Many love stories require suspension of disbelief in order for viewers to fall under their spell. We tolerate – and occasionally embrace – the clichés to have a good cry. Audiences have grown so accustomed to convention in this genre that when a movie like Goodbye First Love comes along, the effect might initially be disorienting. I kept searching for any hint of contrivance in this brutally honest chronicle of a decade in the lives of a young Parisian couple, but I came up empty-handed. The film, which opens Friday at the Bill Cosford Cinema and the Miami Beach Cinematheque, is a lived-in romance that's acutely aware of how past choices invade, and sometimes threaten to take over, our present.
And it's in the past where writer-director Mia Hansen-Løve (Father of My Children) first checks in on her young lovers. The year is 1999, and high school sweethearts Camille (Lola Créton) and Sullivan (Sebastian Urzendowsky) can't keep their hands off each other. A fleeting shot of the picture-perfect couple strolling quietly in the snow, however, can't begin to mask a growing rift between the attractive lovebirds. “He's the one,” she declares to her mother (a wonderful Valérie Bonneton), all the while having internal doubts about the strength of her relationship. It seems that Sullivan, whose family appears to be Hispanic, hungers to return to South America for an extended road trip across the continent. Camille is outraged that he would put this character-building journey above her, and Sullivan reacts by withdrawing, both physically and emotionally. They reconcile and have spectacular make-up sex. Rinse. Repeat.
It's a tug-of-war that Hansen-Løve handles with a refreshing lack of sentimentality. (Imagine if Sofia Coppola had directed last year's Anne Hathaway tearjerker One Day, and you'll begin to get the picture.) Once Sullivan goes off on his globe-trotting odyssey, the filmmaker forces us to feel the void that his absence leaves on Camille by placing us squarely in her doom-laden state of mind. We only hear from Sullivan through the many letters he sends to Camille, which Urzendowsky recites in voiceover narration set to sequences showing Camille's day-to-day routine. She traces Sullivan's trek down South America's western coast by sticking colored pins on a wall map. It's all too much for this clingy drama queen to take, and she reacts accordingly. Créton refuses to tone down Camille's possessive and self-destructive nature, and as a result we feel for her at the same time we want to slap her and tell her to move on, already.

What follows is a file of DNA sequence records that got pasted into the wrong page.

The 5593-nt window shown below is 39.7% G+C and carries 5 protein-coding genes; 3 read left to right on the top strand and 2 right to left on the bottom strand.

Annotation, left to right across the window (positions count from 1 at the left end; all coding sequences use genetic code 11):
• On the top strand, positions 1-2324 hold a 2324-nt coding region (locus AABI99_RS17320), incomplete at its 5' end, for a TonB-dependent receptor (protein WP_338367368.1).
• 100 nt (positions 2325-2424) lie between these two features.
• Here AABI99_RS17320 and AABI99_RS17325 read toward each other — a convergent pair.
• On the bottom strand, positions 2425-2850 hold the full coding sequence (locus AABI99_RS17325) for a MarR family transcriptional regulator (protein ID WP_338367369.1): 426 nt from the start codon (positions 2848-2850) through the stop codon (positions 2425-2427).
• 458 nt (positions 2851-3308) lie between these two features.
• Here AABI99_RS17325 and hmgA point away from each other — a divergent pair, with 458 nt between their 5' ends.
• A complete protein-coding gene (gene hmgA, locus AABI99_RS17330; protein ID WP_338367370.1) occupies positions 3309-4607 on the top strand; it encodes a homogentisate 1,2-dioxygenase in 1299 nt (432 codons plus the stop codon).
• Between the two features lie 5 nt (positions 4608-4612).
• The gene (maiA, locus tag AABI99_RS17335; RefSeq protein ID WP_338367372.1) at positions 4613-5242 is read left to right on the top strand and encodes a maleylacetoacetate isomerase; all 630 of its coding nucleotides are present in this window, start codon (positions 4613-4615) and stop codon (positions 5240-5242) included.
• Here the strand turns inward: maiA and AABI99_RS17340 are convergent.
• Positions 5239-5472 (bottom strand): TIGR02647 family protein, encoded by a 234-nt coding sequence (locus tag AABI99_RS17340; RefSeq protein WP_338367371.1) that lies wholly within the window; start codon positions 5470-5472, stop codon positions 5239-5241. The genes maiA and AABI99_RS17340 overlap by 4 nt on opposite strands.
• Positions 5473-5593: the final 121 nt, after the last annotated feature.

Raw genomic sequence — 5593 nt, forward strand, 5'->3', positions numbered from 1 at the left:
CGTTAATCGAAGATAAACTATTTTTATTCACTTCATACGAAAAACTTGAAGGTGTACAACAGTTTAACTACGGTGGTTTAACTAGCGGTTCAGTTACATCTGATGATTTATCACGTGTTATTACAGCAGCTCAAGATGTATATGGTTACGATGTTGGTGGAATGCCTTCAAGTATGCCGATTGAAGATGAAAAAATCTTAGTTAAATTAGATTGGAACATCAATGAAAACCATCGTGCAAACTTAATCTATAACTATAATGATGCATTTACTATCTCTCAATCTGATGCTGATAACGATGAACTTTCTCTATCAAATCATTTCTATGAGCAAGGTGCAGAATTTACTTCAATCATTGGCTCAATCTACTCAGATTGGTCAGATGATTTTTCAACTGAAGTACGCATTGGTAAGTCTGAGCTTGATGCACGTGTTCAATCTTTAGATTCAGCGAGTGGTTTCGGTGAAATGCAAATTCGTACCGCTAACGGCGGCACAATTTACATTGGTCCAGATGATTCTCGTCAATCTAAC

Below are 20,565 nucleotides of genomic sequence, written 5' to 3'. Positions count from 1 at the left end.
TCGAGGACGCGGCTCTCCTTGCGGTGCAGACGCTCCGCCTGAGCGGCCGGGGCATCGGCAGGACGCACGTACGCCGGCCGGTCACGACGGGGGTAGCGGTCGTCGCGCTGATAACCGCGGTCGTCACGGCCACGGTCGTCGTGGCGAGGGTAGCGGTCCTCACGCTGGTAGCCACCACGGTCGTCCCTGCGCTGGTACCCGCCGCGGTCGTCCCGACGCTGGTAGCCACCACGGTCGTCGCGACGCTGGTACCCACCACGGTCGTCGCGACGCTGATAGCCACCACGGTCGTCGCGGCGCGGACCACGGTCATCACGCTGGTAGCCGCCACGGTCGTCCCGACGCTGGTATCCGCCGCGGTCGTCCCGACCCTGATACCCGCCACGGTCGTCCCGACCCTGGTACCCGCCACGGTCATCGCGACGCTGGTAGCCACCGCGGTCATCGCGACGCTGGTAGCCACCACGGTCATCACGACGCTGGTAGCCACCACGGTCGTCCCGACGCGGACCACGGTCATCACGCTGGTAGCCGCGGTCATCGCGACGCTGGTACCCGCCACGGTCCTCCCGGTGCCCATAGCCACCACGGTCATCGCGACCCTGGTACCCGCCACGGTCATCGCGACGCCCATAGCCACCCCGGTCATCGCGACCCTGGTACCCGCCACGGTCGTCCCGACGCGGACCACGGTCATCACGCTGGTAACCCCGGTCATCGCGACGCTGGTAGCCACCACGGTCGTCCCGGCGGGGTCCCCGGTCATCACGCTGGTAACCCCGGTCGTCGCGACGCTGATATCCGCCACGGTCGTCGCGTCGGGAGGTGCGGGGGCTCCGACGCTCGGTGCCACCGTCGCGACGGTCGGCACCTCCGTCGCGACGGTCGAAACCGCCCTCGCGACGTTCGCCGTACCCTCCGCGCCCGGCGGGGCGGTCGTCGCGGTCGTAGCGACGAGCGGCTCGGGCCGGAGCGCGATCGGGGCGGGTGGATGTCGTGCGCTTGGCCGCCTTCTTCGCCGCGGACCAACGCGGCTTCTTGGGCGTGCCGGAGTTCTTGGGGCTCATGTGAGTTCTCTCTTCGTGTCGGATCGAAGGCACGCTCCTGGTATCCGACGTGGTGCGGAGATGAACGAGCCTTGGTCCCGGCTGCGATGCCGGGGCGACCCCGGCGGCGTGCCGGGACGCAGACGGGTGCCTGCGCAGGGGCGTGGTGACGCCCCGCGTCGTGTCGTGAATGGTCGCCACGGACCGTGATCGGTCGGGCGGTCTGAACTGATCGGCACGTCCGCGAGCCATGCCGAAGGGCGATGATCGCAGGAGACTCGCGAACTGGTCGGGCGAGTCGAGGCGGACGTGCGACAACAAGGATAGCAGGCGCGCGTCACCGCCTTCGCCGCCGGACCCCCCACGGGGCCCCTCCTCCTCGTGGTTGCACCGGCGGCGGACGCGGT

As Goodbye First Love continues to jump forward through time, Hansen-Løve opts to stay with Camille as she becomes an exceptional architecture student. Rather than giving her an arbitrary vocation to sublimate her heartache, the movie dives headfirst into the details of her coursework. In a stimulating sequence, a professor compares the tiny dorm rooms Camille has designed for a class project to a monastery, accurately putting his finger on her isolation. She fares much better with Lorenz (Hugo Weaving lookalike Magne Håvard Brekke), a teacher who deeply understands where she's coming from, and who might just put an end to the emptiness she still carries with her.
Will she embark on an affair with the older man that will erase once and for all the pangs of her faded love? I kept waiting for Hansen-Løve to insert Sullivan back into the story, but there's nothing fabricated about the way events unfold in her tough-minded ode to young love's messy entanglements. Those roiling feelings of Camille and Sullivan's amour fou never completely disappear as they venture into adulthood, Hansen-Løve seems to say. They mutate into even more complicated emotions. Life goes on, one exquisite heartbreak at a time.